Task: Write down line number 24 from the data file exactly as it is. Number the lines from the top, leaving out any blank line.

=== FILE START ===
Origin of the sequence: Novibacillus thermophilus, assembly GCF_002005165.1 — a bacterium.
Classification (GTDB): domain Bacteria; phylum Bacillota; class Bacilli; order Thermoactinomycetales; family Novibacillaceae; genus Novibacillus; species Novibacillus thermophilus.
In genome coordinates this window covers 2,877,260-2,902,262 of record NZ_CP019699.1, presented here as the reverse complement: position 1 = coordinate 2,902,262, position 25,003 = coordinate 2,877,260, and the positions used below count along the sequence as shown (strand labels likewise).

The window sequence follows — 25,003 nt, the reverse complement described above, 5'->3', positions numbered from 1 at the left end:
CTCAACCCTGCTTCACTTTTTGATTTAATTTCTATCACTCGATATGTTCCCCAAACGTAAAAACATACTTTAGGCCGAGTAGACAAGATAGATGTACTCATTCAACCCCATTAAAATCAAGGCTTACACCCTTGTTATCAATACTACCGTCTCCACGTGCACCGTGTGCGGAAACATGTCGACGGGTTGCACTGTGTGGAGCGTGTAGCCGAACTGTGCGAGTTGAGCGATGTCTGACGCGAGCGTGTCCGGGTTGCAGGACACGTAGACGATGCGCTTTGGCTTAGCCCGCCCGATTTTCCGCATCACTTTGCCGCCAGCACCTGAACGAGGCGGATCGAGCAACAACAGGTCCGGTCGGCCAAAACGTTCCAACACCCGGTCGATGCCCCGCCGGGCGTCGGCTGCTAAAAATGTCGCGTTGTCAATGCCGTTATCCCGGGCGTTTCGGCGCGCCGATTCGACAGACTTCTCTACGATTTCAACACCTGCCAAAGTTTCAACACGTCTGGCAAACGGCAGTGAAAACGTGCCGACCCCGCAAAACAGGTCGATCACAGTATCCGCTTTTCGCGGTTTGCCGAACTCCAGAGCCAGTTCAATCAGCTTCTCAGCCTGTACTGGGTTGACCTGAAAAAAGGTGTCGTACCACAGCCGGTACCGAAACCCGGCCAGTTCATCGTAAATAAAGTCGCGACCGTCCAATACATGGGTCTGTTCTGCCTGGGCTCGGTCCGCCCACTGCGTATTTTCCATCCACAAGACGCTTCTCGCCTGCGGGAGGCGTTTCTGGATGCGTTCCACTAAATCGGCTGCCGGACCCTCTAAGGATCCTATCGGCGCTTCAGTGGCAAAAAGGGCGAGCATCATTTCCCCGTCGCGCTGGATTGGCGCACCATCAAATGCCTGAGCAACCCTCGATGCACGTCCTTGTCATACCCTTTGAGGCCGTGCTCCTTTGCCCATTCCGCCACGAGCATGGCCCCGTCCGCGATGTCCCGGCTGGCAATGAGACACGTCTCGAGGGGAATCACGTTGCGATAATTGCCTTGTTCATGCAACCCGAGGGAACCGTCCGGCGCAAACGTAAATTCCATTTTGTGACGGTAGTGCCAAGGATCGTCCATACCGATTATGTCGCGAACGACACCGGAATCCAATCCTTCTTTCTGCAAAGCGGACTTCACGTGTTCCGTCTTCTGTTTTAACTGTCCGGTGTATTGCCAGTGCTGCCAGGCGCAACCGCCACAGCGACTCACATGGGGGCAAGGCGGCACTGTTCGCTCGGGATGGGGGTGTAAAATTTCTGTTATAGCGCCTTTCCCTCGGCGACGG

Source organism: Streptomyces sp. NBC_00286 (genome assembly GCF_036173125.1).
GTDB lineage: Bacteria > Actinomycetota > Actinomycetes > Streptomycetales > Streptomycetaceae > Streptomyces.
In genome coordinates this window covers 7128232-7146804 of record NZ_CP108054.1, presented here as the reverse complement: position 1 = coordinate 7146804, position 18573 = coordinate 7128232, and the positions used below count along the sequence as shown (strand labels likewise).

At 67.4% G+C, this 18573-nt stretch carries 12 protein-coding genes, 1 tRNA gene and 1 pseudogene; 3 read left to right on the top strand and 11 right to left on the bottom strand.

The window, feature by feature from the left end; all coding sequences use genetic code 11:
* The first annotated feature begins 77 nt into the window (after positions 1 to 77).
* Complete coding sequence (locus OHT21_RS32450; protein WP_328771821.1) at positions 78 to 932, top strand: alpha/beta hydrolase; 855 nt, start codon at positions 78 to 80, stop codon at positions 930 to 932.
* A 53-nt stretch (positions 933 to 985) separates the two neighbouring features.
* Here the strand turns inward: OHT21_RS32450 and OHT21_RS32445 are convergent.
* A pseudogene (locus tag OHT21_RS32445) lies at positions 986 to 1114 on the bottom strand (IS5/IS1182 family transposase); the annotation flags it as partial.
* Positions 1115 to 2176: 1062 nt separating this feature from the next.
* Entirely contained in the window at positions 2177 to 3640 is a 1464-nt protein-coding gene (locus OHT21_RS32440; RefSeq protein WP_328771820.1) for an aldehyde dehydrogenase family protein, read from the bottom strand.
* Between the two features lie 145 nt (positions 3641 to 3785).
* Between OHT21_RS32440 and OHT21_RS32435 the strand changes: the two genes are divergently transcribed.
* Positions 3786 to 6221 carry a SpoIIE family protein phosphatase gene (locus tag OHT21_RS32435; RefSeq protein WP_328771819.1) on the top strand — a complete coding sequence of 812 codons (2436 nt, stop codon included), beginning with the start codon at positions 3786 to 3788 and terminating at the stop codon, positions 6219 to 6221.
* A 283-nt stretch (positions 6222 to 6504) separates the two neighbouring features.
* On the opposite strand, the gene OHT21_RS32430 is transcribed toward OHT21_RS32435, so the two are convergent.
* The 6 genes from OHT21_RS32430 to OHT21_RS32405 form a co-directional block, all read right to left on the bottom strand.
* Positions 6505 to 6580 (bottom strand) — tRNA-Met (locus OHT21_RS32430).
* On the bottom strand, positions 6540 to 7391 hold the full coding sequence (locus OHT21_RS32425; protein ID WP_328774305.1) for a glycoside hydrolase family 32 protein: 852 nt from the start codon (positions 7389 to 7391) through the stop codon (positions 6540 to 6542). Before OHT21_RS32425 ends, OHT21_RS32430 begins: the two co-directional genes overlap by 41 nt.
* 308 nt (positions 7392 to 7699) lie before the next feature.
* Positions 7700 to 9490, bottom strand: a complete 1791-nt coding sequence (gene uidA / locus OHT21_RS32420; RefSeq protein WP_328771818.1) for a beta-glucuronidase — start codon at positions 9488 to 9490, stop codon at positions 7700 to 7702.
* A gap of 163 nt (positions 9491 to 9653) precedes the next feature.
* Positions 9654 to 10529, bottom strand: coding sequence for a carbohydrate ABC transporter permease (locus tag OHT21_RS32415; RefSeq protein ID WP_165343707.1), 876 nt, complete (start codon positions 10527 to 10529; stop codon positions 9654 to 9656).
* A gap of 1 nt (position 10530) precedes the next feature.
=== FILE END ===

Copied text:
* Positions 6505 to 6580 (bottom strand) — tRNA-Met (locus OHT21_RS32430).